Glenn Frey's first solo album plotted two Top 40 singles, with "I Found Somebody" going to number 31 in the summer of 1982 and the destitute-sounding "The One You Love" hitting number 15 two months later. With help from Jack Tempchin, who co-wrote the Eagles' "Peaceful Easy Feeling," the album reached number 32 on the U.S. charts, but it's Frey's perfectly guided vocals and impeccable talent for crafting laid-back love songs that make the album noteworthy. The saxophone from "The One You Love," which tags alongside the soothing chorus, makes the song even better, and "I Found Somebody" hints at the Eagles' warm, harmonic style. Even the average-sounding "All Those Lies" went to number 41, but efforts like "That Girl" and "She Can't Let Go" are thinned out too much, as Frey gets a little too involved with singer/songwriter colloquialisms. Some life is regained with a spirited attempt at Frankie Ford's "Sea Cruise," one of the album's real movers. With Frey's own production assistance, No Fun Aloud stands up as a modest debut album.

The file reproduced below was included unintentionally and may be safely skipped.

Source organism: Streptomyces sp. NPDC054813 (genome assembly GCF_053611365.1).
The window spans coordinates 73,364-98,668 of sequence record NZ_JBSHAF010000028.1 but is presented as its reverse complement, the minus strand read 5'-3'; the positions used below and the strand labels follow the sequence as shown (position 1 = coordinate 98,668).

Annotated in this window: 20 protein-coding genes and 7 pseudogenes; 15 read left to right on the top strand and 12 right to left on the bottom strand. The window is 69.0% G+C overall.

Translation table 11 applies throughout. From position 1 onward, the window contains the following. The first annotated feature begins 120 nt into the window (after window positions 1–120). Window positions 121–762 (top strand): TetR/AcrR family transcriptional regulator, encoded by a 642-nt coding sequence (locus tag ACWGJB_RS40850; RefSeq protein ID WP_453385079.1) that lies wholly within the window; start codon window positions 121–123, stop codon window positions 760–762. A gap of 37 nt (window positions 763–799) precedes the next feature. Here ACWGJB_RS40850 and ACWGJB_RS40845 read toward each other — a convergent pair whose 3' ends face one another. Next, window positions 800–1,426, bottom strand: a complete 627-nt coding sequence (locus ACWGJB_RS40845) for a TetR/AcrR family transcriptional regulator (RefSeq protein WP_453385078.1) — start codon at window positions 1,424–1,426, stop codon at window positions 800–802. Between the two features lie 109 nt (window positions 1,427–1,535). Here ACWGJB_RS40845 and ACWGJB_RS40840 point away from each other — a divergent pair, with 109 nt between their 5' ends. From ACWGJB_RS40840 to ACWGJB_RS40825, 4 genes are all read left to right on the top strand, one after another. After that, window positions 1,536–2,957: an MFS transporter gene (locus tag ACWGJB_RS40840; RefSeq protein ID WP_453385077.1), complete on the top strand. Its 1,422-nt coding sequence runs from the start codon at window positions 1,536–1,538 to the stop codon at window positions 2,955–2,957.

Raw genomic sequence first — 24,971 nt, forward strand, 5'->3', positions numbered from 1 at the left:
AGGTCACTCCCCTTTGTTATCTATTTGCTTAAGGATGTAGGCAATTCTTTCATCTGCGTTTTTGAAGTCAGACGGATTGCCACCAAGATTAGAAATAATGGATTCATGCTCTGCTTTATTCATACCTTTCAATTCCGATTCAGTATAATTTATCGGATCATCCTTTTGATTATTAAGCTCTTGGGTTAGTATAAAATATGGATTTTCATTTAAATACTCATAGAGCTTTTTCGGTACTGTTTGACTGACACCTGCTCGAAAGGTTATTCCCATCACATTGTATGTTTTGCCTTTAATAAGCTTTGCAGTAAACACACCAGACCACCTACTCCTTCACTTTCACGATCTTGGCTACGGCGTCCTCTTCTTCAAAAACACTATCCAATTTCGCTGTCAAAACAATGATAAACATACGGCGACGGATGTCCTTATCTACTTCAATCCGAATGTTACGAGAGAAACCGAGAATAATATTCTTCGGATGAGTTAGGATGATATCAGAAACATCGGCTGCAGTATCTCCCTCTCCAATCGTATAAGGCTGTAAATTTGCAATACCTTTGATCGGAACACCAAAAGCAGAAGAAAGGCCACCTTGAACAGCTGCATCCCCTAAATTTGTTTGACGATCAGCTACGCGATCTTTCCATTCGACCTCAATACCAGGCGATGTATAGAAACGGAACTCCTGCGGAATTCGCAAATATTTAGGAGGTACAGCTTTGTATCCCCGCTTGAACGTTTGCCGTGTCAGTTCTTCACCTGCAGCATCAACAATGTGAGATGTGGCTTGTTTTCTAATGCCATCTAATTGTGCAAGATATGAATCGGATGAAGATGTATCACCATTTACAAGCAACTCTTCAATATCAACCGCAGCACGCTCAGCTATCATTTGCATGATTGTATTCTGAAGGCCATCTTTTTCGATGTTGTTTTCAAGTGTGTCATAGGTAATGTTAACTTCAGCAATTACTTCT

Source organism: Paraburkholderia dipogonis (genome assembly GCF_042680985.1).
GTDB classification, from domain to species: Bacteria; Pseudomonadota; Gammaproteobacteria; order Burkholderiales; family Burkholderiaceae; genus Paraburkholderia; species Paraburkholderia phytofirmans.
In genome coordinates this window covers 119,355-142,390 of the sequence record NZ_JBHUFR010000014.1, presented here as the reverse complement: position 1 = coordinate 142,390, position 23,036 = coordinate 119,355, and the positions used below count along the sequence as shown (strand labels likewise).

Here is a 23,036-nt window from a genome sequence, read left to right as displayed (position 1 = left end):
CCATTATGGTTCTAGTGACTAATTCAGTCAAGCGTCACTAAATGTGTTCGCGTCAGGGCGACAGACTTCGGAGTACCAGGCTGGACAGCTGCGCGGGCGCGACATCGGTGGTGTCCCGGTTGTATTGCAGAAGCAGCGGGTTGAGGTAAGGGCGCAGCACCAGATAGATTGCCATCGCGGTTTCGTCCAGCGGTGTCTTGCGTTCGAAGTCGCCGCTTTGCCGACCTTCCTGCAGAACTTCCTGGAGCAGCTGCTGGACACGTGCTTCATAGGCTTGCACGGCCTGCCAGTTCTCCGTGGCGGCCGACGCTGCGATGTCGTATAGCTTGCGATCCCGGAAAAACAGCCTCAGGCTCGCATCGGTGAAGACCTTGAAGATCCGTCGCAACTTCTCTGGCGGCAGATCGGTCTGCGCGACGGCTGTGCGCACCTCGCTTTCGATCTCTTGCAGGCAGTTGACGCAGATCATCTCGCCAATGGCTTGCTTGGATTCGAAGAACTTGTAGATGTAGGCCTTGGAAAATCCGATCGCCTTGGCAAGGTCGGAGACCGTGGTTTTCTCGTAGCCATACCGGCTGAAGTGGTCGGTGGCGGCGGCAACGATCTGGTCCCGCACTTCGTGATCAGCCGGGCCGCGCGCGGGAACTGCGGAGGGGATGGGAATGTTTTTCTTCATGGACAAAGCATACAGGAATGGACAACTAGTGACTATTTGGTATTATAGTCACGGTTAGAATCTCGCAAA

AllMusic Review by Mike DeGagne